The United States will no longer treasure stability over democracy in the Middle East, according to Secretary of State Condoleezza Rice's speech Monday in Cairo. But what about in the Far East? Today's lead editorial in the Washington Post reminds us that Vietnam is a place "where a citizen can be sentenced to 12 years' imprisonment for the crime of denigrating Communist Party officials in e-mails." But what to do about it? The editorial can't come up with much of a stick for President Bush to wield in today's White House get-together with Vietnam's prime minister.
The Post grudgingly concedes that human rights shouldn't get in the way of Vietnam's bid to join the World Trade Organization; nor should it get in the way of improving military ties between the two nations. No, human rights and democracy are best brought up separately, as part of a "two-sided agenda." The U.S. should preach democracy, the editorial goes on to read, because of its interest in "stable development" in the region. Which begs the question: Does China seem unstable to you? Don't blame the Post for failing to have all the answers, but it could have at least ribbed the Bush administration for pretending that it does, or for pretending that the days of weighing democracy against other interests are over.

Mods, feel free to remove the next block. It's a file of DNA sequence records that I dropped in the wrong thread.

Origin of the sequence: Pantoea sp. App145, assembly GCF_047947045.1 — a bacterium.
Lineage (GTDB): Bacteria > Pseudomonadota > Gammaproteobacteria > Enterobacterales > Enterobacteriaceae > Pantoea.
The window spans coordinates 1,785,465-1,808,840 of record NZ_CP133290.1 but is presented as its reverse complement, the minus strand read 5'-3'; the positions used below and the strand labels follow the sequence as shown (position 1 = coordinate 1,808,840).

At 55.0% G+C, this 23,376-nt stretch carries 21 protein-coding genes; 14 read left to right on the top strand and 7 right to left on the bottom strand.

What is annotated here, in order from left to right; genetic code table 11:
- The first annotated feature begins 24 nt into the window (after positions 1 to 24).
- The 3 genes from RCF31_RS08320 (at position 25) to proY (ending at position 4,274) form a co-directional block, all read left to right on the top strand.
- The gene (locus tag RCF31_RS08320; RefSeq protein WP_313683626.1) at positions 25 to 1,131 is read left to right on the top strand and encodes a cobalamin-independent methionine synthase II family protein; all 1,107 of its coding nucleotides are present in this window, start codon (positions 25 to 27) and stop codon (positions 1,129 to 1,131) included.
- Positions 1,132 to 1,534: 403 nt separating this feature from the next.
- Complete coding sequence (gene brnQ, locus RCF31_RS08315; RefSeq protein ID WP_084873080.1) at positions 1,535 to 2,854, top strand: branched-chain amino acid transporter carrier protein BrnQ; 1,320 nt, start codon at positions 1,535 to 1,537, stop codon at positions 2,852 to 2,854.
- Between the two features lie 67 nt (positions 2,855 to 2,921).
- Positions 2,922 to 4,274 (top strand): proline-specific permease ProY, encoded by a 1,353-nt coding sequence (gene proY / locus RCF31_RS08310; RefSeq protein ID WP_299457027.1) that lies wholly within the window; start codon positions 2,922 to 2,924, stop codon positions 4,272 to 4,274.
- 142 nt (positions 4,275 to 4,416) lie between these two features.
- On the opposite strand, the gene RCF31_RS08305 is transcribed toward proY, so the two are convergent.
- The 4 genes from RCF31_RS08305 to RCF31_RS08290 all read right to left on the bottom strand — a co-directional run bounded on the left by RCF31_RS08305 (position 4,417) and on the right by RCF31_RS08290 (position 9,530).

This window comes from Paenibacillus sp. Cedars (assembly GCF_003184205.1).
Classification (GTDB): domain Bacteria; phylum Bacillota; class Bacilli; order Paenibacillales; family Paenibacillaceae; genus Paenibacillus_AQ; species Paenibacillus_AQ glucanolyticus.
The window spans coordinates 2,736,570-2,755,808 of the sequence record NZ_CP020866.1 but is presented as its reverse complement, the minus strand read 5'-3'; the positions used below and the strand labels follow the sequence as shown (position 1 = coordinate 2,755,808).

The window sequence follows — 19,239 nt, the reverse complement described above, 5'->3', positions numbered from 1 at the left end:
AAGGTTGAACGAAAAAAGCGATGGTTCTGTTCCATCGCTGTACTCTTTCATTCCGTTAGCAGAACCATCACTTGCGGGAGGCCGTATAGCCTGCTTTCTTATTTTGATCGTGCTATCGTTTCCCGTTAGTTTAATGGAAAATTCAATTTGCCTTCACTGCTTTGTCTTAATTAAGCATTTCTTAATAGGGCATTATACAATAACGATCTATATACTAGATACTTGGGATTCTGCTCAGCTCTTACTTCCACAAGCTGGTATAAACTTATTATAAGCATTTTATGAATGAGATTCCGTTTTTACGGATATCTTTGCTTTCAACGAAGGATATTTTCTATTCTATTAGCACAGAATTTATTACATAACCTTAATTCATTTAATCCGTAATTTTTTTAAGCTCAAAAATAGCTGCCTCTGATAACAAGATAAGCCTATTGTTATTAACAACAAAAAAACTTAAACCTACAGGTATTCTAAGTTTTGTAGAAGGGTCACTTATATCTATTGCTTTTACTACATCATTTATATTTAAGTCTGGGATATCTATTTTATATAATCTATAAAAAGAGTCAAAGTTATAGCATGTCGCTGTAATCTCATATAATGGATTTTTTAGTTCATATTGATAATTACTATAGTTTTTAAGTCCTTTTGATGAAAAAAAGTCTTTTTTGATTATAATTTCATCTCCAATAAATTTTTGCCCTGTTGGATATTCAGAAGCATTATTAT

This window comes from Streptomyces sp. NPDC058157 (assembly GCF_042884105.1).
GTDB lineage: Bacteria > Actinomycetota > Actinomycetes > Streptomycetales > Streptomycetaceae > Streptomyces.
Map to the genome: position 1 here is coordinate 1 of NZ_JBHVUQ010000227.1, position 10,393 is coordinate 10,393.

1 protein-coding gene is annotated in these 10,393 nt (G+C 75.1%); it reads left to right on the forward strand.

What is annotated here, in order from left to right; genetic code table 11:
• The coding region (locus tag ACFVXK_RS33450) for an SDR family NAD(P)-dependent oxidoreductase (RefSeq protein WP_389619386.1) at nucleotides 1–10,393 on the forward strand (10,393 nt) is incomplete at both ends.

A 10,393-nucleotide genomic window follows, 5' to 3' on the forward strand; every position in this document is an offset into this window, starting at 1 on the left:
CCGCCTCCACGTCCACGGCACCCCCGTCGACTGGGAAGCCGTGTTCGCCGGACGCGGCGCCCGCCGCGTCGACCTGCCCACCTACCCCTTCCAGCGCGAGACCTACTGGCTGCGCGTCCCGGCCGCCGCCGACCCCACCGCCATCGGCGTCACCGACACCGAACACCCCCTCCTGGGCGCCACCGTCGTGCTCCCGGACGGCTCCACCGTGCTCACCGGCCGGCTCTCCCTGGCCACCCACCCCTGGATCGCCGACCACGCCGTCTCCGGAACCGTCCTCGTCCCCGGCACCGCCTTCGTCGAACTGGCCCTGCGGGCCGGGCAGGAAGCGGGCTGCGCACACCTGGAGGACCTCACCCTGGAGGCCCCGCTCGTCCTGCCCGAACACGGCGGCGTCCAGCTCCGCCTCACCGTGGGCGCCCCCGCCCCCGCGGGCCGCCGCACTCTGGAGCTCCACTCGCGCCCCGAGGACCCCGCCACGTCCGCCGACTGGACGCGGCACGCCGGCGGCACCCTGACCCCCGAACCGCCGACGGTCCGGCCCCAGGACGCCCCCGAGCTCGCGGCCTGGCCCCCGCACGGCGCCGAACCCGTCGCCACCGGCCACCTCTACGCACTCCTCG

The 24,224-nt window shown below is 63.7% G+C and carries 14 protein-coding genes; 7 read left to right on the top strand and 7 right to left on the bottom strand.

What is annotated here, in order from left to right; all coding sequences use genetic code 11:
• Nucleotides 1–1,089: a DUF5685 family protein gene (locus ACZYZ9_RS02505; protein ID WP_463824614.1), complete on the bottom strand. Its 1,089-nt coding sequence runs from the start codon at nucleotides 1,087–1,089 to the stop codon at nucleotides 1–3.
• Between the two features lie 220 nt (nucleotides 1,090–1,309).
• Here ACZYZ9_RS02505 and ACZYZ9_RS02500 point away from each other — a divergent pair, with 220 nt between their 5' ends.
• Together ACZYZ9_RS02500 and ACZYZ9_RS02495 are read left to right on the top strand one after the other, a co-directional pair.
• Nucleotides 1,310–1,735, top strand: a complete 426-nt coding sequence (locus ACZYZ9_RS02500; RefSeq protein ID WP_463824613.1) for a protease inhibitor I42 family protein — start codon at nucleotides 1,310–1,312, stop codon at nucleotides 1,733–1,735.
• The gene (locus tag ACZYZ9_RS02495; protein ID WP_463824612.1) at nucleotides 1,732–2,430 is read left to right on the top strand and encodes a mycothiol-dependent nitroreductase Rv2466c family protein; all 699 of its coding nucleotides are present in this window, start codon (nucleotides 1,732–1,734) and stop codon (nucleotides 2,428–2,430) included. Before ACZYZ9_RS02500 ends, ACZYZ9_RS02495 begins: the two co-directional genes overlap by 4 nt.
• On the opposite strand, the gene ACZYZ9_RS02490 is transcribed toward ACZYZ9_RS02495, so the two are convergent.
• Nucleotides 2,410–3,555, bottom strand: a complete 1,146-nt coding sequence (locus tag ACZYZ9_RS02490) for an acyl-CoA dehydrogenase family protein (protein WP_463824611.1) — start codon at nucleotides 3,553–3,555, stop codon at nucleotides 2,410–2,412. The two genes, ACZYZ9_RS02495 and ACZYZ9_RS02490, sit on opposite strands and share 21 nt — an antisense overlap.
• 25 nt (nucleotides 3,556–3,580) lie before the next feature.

Today's Wall Street Journal editorial page worries that senators are being silly for starting to get religion on global warming. But after a desperate effort to discredit the prevailing scientific consensus, the Journal editorial abruptly shifts gears: "A warmer Earth may not be any worse than a colder one." Lawyers call that alternative pleading.
Andrés MartinezCopyright © 2015, Los Angeles Times